Have you ever read the book, Eat that Frog? It’s the task that you’re putting off, that is the most important one to get done, so get it done first! Tackle your biggest task, at the beginning of every day. Why? Because then the worst is behind you without having much time to have even contemplated it, and the rest of the day is all of a sudden much less daunting. Everything else will seem much easier in comparison to the big task you’ve just completed, meaning your focus is much more likely to last you through to the end of the day.
Reason 3: You’re attempt at multi-tasking is failing.
Sometimes multi-tasking is advantageous, but the fact is, a lot of the time it really isn’t. Often, when we feel we have too much to get through before the end of the day, we struggle to focus on one task at a time. This means we are constantly distracted from the current task, by beginning, or even just thinking about the next. Interrupted work causes more stress and anxiety, and as per the above point, leads to a reduction in productivity.
Whilst you may feel like you can get more done when multi-tasking, research has shown that you may be faster at what you do, but you won’t get as much done. With so much on our mind, but no organisation of what is most important, and when it’s going to get done, we can often feel like we’re drowning and not getting anywhere.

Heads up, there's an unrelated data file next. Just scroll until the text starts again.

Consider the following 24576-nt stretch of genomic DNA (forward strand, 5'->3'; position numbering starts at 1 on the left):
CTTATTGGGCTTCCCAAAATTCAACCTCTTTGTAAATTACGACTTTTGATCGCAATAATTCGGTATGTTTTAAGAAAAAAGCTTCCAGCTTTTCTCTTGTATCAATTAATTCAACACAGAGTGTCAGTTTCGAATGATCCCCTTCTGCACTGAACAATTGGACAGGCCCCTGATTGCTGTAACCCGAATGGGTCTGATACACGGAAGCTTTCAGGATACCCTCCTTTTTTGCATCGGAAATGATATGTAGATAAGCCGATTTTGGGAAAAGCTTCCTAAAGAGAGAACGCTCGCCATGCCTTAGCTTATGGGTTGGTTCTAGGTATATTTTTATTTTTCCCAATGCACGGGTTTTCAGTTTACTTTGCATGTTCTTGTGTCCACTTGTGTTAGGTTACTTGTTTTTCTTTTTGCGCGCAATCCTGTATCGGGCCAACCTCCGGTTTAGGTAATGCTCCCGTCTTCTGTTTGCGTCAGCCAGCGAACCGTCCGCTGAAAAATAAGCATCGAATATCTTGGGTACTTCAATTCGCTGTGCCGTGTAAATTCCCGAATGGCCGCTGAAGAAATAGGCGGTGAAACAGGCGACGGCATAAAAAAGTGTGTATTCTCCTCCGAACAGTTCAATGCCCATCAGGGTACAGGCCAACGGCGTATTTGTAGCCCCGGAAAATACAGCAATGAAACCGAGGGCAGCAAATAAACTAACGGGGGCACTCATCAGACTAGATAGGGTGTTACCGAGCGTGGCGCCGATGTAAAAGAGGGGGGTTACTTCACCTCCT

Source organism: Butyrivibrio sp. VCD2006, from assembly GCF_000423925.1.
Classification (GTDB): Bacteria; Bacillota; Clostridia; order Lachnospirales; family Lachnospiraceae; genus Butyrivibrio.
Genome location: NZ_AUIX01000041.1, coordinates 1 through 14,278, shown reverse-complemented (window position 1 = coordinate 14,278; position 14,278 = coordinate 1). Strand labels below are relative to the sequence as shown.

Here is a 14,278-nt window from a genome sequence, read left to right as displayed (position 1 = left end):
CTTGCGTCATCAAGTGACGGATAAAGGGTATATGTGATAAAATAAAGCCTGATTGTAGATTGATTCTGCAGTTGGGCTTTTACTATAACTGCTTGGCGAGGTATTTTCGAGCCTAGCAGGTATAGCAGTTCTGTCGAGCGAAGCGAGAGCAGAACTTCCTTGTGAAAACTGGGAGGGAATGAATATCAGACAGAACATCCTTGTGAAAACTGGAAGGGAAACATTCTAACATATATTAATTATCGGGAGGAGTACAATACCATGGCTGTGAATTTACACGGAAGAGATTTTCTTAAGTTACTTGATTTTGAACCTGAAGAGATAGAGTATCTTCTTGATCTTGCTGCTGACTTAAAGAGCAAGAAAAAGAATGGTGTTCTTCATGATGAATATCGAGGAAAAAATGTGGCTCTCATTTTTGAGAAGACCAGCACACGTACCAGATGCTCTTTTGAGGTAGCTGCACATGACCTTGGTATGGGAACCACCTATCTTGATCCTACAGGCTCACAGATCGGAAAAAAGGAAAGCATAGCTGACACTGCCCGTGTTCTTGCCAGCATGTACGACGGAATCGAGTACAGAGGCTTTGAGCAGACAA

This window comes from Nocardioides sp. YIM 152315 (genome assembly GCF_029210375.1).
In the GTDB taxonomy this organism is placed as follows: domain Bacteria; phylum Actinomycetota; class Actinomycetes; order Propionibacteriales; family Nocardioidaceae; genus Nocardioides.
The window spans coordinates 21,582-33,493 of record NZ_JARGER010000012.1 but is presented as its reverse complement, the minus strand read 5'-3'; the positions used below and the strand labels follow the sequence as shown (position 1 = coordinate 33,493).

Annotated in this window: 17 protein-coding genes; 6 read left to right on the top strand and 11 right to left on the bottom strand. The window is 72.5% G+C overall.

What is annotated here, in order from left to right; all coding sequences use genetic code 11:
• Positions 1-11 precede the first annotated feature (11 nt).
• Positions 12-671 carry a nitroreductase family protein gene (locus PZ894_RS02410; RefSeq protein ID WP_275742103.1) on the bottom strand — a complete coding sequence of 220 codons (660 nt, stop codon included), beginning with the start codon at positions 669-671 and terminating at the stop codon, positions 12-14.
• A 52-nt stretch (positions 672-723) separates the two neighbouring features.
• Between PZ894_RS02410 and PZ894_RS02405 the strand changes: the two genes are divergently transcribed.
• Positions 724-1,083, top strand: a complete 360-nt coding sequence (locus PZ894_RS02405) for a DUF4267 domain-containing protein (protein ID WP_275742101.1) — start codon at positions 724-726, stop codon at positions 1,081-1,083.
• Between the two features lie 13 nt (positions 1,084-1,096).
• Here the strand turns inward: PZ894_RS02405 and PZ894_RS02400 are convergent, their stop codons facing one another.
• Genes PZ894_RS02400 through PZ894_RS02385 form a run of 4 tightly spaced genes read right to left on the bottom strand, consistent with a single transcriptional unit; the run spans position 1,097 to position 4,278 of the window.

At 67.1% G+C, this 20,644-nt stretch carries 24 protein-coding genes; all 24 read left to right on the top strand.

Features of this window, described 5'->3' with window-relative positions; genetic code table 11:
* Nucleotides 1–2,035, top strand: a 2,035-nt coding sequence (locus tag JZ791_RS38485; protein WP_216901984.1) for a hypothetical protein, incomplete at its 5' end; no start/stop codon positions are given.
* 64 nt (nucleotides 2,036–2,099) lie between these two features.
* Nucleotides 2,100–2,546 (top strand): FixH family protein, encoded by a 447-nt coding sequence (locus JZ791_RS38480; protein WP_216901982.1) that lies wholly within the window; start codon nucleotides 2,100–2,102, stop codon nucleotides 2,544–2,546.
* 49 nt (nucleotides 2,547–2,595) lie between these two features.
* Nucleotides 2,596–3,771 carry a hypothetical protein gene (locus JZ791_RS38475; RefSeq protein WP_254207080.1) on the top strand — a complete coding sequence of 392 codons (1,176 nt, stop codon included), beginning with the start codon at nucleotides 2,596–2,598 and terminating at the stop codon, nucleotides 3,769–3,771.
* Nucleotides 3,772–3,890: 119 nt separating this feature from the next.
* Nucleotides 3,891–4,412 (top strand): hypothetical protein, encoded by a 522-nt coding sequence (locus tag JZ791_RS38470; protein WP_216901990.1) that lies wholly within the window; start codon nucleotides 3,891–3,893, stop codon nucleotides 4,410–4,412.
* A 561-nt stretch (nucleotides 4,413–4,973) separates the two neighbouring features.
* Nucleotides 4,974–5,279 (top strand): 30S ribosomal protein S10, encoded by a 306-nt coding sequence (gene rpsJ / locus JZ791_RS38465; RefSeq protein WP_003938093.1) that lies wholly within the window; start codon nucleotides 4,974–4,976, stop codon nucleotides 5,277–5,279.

Solution 3: Find, Sort, Do!
With the pressure and stress of the modern day, we have quite literally trained our brains to be unfocused, by attempting to multi-task too often. It is really challenging for those who aren’t used to it, to focus on one thing at a time.
Our software is here to help daily life find that flow. By finding all your actions and tasks, and placing them in the FIND column, you have a much better understanding of the work you want to get done. Simply by offloading this onto the software, will relieve huge amounts of stress. You can then categorise these tasks in the SORT column, to make sure you’re spreading your time across work, life and health evenly. The DO column then allows you to chunk these tasks into days, and prioritise what you need to get done today, and what can be left until later that week.
Once you have your day set out for you, find the most important task that needs doing and then get rid of all distractions. Put your phone away, close down the emails tab and make sure you have 90 minutes free to get your head down and get on with it. Using time chunks will help you to be productive because it creates a sense of urgency rather than feeling like you have the whole day. When 90 minutes are over, you can enjoy your break knowing that you’ve had a productive session and take some time to relax and refocus.
Since life has started to come back post pandemic, as happy as we all are, it is very normal to be feeling overwhelmed by the sudden increase of activity. Even if you can’t relate to any of the above problems, it is pretty common that you’ll feel unfocused at some point over the next few months. We hope that the above solutions will help you to re-focus but we also want to remind you that some days will always be less productive than others. We put so much pressure on ourselves to constantly be productive, but what feels like a super urgent task, isn’t often as urgent as we make it out to be. So remember, to step back every now and then and revaluate your priorities.